Jason is a guy who leads by example, whether you like his ideas or not. Santa Maria spoke about a point that most will agree with: even though we constantly think about “the big picture”, but realize much of the UX lives within the small details and nuisances that give a site it’s personality. For this reason, his first of three take-aways was to keep a sketchbook, a topic which he wrote about back in April (which was the main reason I started to keep a sketch book on me at all times), so that you are good to go whenever those ideas, big or little, come along. Topic number two was to incorporate a grid system, whether a pre-packaged one like 960, the up-and-coming Blueprint, or rolling your own. In addition, he suggests thinking horizontally as well as vertically; we constantly think about columns, but horizontal content chunks help to maintain consistency even if you vertical layout needs to change ( see Jason’s site, jasonsantamaria.com ). Lastly, point three was his take on how to use fonts, suggesting that you should try to stick with one serif font and one sans-serif font.
Final Grade: C – The sketchpad idea is very important and related well to “thinking small”, but the grid section didn’t seem as relevant, and the font ideas just seemed very opinionated.
An amazing take on what could have been a topic dowsed in buzzword fluff. The head of Brain Traffic, she spoke of how to better integrate content into the life-cycle of the projects, a method BT used to produce a range of satisfied customers from state universities to Target, alike. In addition to site maps and page tables, she suggests using a “content inventory” system to audit a pre-existing site to know exactly what you have out there for visitors to see ( a system which I have already used with a client, only 4 days after she informed me about it). The net result is building a stronger brand, better audience targeting, and more optimized content for search engines.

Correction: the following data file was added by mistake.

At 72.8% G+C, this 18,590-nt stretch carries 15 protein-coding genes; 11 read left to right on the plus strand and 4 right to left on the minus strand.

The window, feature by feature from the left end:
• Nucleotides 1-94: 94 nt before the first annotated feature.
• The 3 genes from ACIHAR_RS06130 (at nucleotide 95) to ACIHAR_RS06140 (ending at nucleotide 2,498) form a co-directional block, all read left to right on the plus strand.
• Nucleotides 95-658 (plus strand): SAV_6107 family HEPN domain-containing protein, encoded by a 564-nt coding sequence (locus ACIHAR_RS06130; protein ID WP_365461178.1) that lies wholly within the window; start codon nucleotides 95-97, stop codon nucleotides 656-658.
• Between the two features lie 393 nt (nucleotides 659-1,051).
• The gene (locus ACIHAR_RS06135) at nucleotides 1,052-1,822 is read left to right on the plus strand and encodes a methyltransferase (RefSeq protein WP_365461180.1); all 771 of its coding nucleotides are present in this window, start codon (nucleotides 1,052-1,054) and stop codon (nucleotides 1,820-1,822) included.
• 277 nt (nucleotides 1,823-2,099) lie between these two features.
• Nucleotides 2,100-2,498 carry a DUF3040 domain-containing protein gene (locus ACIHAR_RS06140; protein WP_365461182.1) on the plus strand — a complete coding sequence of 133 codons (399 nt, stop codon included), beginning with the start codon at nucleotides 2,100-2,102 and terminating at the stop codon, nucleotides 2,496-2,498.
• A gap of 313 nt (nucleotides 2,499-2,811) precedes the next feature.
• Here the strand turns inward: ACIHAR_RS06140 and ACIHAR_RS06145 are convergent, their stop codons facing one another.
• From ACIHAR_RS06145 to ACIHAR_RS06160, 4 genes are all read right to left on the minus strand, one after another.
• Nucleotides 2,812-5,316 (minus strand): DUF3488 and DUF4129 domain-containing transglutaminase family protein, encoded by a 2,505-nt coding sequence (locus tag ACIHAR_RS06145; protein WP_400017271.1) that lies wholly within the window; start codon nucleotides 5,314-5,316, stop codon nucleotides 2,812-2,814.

Final Grade: A – For me, Kristina optimized the level of new and credible knowledge that loyal ALA’ers are accustomed to.
Following in perfect suit, Dan Brown, author of the must-have Communicating Design, introduced “concept models” – a new approach for identifying content relations for a more potent information architecture. Similar to RDB mappings in idea, not only did he introduce the concept, but he walked through procedures of defining and developing the models, the common patterns to look for, and he backed it all up with real world examples.
Final Grade: A – Just like Halvorson: introduce your concept, explain it, show the details, give solid examples. Very direct idea, which was extremely valuable, and instantly usable.